31 August 2013

Defining a "burger"

It depends on which side of the Atlantic you live on, according to separated by a common language:
The British focus on the bread: a burger is a cooked thing served in a round bun... So, order a chicken burger at Nando's or Gourmet Burger Kitchen, and you'll get what Americans would call a chicken breast sandwich. For Americans, a burger is a (chiefly AmE) patty made of (AmE) ground/(BrE) minced meat, so we can be heard to express surprise when the chicken burgers we order in the UK are chicken breasts. (Not necessarily disappointed, but surprised. One doesn't hear chicken burger that much in the US, but turkey burger is fairly common--and always ground/minced.)...

In fact the 'burger' is so much associated with the meat that (orig. AmE) hamburger can also be used in AmE to refer to ground/minced beef even before it's cooked. Hence Hamburger Helper, and its 'Add hamburger' in the top right corner of the package.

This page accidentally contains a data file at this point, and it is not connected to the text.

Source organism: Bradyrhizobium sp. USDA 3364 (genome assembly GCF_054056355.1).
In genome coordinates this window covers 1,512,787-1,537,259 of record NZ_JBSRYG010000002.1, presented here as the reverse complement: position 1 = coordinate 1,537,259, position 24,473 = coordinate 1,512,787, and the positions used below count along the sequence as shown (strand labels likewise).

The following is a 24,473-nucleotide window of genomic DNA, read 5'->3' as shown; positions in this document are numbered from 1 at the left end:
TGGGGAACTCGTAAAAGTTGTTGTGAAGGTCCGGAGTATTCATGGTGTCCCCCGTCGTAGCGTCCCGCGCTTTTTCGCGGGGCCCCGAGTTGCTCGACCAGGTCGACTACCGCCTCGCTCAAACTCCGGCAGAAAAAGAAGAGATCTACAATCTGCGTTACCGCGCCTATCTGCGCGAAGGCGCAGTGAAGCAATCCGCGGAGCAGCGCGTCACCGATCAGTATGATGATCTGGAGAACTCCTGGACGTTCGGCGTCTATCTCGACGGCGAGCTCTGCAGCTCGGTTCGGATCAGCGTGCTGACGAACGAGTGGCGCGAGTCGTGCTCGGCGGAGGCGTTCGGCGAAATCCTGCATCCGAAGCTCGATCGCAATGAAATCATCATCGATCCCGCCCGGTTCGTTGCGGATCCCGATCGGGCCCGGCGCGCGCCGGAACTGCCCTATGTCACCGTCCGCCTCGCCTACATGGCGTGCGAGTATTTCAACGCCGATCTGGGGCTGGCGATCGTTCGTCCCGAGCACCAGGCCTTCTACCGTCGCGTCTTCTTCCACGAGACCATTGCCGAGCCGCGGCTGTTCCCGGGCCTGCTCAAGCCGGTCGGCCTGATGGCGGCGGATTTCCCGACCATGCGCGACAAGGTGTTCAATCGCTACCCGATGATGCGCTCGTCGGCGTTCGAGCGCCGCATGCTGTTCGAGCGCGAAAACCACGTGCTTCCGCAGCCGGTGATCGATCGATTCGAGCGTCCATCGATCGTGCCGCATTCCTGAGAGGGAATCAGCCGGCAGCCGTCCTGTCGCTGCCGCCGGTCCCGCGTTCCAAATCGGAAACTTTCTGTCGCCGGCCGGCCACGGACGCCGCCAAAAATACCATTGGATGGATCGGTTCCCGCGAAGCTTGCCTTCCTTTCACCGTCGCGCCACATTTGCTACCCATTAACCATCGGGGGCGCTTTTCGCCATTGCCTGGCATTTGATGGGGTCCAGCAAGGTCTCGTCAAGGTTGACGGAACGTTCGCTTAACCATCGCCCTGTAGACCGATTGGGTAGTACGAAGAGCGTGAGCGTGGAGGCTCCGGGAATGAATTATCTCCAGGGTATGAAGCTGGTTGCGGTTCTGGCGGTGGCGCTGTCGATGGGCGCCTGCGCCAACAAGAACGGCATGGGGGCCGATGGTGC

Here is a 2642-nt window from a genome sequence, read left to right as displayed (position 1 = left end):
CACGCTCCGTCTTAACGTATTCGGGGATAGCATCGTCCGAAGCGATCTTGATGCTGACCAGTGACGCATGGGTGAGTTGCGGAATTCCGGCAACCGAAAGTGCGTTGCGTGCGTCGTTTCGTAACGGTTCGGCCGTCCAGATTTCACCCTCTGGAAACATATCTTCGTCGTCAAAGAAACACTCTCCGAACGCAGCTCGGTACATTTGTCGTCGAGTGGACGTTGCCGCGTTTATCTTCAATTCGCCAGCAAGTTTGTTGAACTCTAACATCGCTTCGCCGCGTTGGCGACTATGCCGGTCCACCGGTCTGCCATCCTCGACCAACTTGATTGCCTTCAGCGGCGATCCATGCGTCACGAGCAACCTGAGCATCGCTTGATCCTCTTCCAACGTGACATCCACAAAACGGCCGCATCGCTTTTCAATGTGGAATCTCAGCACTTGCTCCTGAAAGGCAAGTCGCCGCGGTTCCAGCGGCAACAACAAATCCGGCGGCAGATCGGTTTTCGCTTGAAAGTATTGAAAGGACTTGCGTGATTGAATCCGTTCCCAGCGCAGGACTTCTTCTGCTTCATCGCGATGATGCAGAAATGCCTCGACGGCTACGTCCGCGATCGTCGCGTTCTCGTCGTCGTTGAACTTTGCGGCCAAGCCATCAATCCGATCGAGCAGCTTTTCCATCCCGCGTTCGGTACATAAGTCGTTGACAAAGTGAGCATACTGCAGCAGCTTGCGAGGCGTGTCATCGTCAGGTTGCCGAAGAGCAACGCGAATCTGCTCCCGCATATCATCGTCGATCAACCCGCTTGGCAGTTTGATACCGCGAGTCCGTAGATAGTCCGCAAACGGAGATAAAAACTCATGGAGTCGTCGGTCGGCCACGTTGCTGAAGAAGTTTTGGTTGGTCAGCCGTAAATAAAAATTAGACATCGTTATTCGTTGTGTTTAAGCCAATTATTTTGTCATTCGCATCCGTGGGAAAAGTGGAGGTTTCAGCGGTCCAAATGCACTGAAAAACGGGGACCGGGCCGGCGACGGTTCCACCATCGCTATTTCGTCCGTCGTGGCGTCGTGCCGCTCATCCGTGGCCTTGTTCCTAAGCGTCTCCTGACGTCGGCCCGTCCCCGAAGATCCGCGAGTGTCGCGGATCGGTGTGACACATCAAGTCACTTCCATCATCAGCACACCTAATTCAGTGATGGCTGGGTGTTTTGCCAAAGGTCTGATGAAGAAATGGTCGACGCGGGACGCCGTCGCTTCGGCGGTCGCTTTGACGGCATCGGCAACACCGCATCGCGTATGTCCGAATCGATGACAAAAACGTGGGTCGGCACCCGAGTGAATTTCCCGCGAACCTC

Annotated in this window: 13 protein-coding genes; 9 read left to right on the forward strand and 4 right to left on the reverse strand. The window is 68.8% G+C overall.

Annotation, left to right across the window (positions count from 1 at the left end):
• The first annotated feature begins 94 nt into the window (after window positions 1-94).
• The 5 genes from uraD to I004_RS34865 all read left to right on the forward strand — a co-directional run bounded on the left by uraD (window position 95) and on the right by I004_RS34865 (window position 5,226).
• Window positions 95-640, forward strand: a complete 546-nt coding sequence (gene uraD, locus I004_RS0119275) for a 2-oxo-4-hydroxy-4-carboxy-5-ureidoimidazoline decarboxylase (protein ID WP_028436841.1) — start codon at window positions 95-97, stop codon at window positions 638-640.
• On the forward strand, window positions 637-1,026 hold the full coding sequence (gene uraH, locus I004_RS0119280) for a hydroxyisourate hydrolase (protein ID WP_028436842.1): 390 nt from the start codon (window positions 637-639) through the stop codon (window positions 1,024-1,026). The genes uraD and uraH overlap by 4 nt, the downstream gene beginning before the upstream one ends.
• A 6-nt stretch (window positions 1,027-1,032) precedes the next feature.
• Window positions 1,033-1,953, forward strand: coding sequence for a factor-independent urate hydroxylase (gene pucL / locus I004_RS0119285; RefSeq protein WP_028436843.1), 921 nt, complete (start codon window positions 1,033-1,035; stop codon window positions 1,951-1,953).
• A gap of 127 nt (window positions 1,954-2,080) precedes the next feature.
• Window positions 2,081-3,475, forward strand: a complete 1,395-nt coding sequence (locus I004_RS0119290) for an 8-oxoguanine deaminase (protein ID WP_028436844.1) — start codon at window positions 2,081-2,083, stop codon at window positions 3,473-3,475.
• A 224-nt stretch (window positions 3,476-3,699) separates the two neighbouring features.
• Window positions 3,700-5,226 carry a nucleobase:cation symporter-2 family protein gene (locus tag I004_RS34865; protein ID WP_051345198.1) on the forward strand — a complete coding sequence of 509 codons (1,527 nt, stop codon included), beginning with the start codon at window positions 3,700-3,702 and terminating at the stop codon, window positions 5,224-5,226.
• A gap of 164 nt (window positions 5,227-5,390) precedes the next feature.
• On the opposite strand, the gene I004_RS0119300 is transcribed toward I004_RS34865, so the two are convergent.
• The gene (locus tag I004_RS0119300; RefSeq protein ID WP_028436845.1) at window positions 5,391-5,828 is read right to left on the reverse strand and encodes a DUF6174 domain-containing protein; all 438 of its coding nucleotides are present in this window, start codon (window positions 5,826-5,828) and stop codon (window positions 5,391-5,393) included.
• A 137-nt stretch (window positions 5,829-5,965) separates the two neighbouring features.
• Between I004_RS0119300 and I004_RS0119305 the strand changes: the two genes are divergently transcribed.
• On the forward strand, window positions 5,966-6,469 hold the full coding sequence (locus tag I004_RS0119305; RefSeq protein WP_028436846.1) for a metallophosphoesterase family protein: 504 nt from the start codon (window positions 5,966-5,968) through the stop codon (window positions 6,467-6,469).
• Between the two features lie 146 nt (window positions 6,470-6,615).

1. My wife spent a little time in England and ordered burgers a couple times when out eating and it was always ground meat, the odd thing was they put an egg on it eaxh time and she hadn't seen that even listed on the menu and has always wondered if it was a fluke or something normal over thher considreing she ate at arange of estanlishments.

    I must admit calling chopped/ground meat "hamburger" before its made into a patty drives me crazy, even worse is when someone shortens it to "hamburg".

  2. Speaking as a Brit, "a burger is a cooked thing served in a round bun..." -- maybe that's a regional thing. I've never heard of that and am most familiar with the (supposedly) American definition.

  3. Brits call a beef hamburger a beef burger, and sometimes call a ham sandwich a hamburger.


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